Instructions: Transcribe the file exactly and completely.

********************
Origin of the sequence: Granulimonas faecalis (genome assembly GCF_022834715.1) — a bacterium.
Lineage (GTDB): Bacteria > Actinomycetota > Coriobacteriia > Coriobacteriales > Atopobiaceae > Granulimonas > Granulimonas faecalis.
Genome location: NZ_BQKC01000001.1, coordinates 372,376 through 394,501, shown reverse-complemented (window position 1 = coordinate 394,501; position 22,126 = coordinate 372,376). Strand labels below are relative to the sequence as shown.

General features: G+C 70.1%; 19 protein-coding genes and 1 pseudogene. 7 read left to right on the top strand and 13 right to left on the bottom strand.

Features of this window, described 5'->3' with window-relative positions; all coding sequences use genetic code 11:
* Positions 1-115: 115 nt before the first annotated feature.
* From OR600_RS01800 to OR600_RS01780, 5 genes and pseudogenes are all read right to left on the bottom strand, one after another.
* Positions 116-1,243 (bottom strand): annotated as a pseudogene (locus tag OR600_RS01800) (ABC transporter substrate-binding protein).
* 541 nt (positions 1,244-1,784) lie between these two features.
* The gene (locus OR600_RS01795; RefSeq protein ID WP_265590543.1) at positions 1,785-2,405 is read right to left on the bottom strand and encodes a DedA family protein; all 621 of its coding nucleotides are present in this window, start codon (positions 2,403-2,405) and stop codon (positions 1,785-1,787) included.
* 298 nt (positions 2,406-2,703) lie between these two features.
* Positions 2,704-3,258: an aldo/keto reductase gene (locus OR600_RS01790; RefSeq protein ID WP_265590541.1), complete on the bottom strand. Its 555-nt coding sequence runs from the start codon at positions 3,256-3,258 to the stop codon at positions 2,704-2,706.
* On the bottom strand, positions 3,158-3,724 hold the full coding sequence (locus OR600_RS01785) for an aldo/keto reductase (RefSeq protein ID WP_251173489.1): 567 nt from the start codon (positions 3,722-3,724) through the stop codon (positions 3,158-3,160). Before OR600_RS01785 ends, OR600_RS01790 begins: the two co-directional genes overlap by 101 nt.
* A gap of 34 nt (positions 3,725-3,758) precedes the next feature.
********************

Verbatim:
Origin of the sequence: Granulimonas faecalis (genome assembly GCF_022834715.1) — a bacterium.
Lineage (GTDB): Bacteria > Actinomycetota > Coriobacteriia > Coriobacteriales > Atopobiaceae > Granulimonas > Granulimonas faecalis.
Genome location: NZ_BQKC01000001.1, coordinates 372,376 through 394,501, shown reverse-complemented (window position 1 = coordinate 394,501; position 22,126 = coordinate 372,376). Strand labels below are relative to the sequence as shown.

General features: G+C 70.1%; 19 protein-coding genes and 1 pseudogene. 7 read left to right on the top strand and 13 right to left on the bottom strand.

Features of this window, described 5'->3' with window-relative positions; all coding sequences use genetic code 11:
* Positions 1-115: 115 nt before the first annotated feature.
* From OR600_RS01800 to OR600_RS01780, 5 genes and pseudogenes are all read right to left on the bottom strand, one after another.
* Positions 116-1,243 (bottom strand): annotated as a pseudogene (locus tag OR600_RS01800) (ABC transporter substrate-binding protein).
* 541 nt (positions 1,244-1,784) lie between these two features.
* The gene (locus OR600_RS01795; RefSeq protein ID WP_265590543.1) at positions 1,785-2,405 is read right to left on the bottom strand and encodes a DedA family protein; all 621 of its coding nucleotides are present in this window, start codon (positions 2,403-2,405) and stop codon (positions 1,785-1,787) included.
* 298 nt (positions 2,406-2,703) lie between these two features.
* Positions 2,704-3,258: an aldo/keto reductase gene (locus OR600_RS01790; RefSeq protein ID WP_265590541.1), complete on the bottom strand. Its 555-nt coding sequence runs from the start codon at positions 3,256-3,258 to the stop codon at positions 2,704-2,706.
* On the bottom strand, positions 3,158-3,724 hold the full coding sequence (locus OR600_RS01785) for an aldo/keto reductase (RefSeq protein ID WP_251173489.1): 567 nt from the start codon (positions 3,722-3,724) through the stop codon (positions 3,158-3,160). Before OR600_RS01785 ends, OR600_RS01790 begins: the two co-directional genes overlap by 101 nt.
* A gap of 34 nt (positions 3,725-3,758) precedes the next feature.